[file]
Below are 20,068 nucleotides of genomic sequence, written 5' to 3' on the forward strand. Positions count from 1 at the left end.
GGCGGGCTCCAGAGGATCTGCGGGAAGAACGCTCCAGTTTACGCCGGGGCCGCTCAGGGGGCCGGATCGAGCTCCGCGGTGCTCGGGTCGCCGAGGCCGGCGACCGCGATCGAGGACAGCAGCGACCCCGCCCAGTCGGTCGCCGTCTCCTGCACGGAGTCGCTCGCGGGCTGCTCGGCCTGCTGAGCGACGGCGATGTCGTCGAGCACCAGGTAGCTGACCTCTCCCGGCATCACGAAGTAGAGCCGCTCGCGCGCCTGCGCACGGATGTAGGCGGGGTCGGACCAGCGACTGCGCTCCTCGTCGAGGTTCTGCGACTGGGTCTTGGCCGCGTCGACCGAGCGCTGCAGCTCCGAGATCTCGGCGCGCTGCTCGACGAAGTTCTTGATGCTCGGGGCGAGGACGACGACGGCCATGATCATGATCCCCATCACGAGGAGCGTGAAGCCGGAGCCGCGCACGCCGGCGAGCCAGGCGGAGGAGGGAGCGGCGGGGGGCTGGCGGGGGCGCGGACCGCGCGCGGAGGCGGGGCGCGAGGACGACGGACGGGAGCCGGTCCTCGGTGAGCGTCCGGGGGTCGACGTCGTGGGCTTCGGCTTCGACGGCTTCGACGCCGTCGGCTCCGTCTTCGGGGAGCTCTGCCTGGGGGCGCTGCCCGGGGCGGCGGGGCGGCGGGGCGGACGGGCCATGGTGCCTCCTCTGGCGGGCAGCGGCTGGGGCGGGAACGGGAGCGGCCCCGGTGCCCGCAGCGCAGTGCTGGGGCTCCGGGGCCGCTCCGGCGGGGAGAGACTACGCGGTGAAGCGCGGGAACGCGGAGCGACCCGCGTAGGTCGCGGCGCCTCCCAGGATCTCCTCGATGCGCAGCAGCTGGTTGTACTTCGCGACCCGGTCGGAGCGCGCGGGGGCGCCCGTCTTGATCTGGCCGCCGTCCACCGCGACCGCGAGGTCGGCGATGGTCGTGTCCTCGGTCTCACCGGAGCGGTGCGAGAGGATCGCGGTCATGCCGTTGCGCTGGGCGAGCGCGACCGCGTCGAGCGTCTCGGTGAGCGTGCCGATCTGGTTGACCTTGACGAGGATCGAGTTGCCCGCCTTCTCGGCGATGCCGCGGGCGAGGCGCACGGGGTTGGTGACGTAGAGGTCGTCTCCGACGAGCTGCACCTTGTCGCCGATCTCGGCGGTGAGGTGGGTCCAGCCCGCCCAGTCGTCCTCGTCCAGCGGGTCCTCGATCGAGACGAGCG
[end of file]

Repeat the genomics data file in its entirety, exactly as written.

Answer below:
Below are 20,068 nucleotides of genomic sequence, written 5' to 3' on the forward strand. Positions count from 1 at the left end.
GGCGGGCTCCAGAGGATCTGCGGGAAGAACGCTCCAGTTTACGCCGGGGCCGCTCAGGGGGCCGGATCGAGCTCCGCGGTGCTCGGGTCGCCGAGGCCGGCGACCGCGATCGAGGACAGCAGCGACCCCGCCCAGTCGGTCGCCGTCTCCTGCACGGAGTCGCTCGCGGGCTGCTCGGCCTGCTGAGCGACGGCGATGTCGTCGAGCACCAGGTAGCTGACCTCTCCCGGCATCACGAAGTAGAGCCGCTCGCGCGCCTGCGCACGGATGTAGGCGGGGTCGGACCAGCGACTGCGCTCCTCGTCGAGGTTCTGCGACTGGGTCTTGGCCGCGTCGACCGAGCGCTGCAGCTCCGAGATCTCGGCGCGCTGCTCGACGAAGTTCTTGATGCTCGGGGCGAGGACGACGACGGCCATGATCATGATCCCCATCACGAGGAGCGTGAAGCCGGAGCCGCGCACGCCGGCGAGCCAGGCGGAGGAGGGAGCGGCGGGGGGCTGGCGGGGGCGCGGACCGCGCGCGGAGGCGGGGCGCGAGGACGACGGACGGGAGCCGGTCCTCGGTGAGCGTCCGGGGGTCGACGTCGTGGGCTTCGGCTTCGACGGCTTCGACGCCGTCGGCTCCGTCTTCGGGGAGCTCTGCCTGGGGGCGCTGCCCGGGGCGGCGGGGCGGCGGGGCGGACGGGCCATGGTGCCTCCTCTGGCGGGCAGCGGCTGGGGCGGGAACGGGAGCGGCCCCGGTGCCCGCAGCGCAGTGCTGGGGCTCCGGGGCCGCTCCGGCGGGGAGAGACTACGCGGTGAAGCGCGGGAACGCGGAGCGACCCGCGTAGGTCGCGGCGCCTCCCAGGATCTCCTCGATGCGCAGCAGCTGGTTGTACTTCGCGACCCGGTCGGAGCGCGCGGGGGCGCCCGTCTTGATCTGGCCGCCGTCCACCGCGACCGCGAGGTCGGCGATGGTCGTGTCCTCGGTCTCACCGGAGCGGTGCGAGAGGATCGCGGTCATGCCGTTGCGCTGGGCGAGCGCGACCGCGTCGAGCGTCTCGGTGAGCGTGCCGATCTGGTTGACCTTGACGAGGATCGAGTTGCCCGCCTTCTCGGCGATGCCGCGGGCGAGGCGCACGGGGTTGGTGACGTAGAGGTCGTCTCCGACGAGCTGCACCTTGTCGCCGATCTCGGCGGTGAGGTGGGTCCAGCCCGCCCAGTCGTCCTCGTCCAGCGGGTCCTCGATCGAGACGAGCG